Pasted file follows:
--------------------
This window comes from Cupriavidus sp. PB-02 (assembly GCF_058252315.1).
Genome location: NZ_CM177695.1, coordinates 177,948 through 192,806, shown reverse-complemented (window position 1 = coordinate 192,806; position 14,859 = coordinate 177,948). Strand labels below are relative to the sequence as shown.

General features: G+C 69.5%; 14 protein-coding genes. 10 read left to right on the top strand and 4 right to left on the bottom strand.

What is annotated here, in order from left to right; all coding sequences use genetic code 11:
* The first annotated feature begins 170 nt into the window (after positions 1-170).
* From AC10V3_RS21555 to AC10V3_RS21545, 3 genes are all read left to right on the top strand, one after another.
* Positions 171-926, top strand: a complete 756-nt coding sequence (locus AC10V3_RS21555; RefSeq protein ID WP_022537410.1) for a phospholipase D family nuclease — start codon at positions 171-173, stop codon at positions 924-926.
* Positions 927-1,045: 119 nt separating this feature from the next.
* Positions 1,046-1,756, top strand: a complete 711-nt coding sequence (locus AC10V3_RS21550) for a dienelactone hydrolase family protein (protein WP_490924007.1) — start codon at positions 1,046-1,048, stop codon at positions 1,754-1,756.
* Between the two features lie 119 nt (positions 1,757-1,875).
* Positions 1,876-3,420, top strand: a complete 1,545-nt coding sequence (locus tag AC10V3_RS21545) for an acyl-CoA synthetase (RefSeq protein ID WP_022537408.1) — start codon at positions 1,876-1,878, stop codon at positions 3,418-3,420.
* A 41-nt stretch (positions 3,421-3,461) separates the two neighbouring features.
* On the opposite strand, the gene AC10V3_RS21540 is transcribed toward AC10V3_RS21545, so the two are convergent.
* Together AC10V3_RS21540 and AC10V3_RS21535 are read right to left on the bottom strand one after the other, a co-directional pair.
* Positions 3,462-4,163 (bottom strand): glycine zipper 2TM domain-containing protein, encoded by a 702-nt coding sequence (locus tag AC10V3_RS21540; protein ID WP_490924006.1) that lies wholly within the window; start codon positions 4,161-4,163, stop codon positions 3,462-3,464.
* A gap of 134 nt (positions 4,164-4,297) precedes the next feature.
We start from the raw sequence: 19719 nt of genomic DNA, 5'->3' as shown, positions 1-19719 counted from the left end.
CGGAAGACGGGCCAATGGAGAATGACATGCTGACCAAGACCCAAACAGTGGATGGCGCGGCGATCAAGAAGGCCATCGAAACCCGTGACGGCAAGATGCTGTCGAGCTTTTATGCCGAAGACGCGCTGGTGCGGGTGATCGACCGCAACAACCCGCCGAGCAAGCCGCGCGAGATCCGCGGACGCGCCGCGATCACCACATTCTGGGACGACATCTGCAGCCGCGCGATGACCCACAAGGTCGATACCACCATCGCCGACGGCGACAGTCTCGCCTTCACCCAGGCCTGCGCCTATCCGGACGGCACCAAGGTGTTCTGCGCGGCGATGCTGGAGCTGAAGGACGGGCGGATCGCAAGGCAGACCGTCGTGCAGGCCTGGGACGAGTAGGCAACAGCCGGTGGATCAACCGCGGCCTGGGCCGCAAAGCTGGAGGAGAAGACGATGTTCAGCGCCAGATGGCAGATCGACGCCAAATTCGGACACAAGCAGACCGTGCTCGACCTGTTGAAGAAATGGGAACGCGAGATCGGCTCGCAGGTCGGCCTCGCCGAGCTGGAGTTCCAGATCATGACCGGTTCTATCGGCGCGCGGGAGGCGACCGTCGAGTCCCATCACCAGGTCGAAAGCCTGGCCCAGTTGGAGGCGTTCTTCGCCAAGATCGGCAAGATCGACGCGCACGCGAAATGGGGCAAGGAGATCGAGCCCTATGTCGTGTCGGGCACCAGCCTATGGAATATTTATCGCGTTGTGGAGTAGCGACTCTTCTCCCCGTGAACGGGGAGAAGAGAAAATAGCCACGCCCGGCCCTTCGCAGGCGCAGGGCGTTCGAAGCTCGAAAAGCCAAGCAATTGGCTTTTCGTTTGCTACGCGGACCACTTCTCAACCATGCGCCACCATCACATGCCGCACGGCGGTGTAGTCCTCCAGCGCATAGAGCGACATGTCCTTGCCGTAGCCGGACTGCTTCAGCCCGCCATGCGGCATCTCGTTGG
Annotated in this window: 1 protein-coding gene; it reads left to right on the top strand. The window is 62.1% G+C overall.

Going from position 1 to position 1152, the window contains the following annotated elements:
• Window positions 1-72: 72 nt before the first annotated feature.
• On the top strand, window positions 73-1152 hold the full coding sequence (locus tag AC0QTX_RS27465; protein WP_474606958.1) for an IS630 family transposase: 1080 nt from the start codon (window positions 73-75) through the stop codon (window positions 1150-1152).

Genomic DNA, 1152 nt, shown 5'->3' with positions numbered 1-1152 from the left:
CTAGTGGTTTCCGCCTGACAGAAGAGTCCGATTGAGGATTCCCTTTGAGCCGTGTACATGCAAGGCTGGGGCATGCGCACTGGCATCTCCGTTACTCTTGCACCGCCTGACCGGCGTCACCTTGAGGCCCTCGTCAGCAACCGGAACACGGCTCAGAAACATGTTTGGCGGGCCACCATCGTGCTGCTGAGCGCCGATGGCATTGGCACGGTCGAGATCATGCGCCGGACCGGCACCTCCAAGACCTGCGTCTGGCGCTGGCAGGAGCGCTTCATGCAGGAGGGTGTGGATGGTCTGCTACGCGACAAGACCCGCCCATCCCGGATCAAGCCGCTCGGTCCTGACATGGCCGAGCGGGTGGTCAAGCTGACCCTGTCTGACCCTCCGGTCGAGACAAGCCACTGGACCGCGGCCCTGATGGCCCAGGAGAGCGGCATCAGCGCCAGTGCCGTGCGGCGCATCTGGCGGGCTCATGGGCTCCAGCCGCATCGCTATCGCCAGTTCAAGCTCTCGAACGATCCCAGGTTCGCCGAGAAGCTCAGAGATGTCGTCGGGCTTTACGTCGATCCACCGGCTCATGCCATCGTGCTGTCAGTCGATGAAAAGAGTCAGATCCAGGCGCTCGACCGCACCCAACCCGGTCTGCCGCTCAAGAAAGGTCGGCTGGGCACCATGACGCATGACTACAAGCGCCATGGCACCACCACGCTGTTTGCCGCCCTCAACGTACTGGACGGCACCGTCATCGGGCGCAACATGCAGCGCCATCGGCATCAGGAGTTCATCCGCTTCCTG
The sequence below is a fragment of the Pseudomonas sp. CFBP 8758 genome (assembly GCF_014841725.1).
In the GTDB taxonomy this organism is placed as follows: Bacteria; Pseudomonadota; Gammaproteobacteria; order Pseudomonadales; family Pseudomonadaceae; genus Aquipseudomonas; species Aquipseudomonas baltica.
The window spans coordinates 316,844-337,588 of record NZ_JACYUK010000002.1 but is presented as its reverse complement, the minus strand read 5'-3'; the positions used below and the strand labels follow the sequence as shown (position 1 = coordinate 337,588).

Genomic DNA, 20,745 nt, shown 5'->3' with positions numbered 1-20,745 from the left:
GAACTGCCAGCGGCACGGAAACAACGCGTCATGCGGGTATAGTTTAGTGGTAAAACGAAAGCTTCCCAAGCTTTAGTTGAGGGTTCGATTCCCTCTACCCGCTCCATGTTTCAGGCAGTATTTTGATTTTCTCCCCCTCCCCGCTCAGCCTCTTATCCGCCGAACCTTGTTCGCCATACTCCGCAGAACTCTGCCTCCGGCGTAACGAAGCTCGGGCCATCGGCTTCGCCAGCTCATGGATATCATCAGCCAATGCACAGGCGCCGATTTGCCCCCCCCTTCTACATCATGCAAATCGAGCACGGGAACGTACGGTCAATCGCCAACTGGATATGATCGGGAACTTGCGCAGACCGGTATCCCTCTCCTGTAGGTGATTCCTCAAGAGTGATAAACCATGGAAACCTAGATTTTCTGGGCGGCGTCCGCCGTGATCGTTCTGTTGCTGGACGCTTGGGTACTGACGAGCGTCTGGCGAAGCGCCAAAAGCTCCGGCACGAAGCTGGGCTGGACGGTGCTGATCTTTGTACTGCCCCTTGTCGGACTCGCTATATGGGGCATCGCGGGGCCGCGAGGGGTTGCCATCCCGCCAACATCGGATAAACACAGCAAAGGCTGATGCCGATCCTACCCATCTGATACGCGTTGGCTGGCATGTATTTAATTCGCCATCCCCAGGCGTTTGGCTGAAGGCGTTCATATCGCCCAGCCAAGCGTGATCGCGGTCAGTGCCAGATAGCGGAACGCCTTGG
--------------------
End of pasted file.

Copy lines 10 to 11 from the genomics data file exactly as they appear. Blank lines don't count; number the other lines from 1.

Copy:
* Between the two features lie 119 nt (positions 1,757-1,875).
* Positions 1,876-3,420, top strand: a complete 1,545-nt coding sequence (locus tag AC10V3_RS21545) for an acyl-CoA synthetase (RefSeq protein ID WP_022537408.1) — start codon at positions 1,876-1,878, stop codon at positions 3,418-3,420.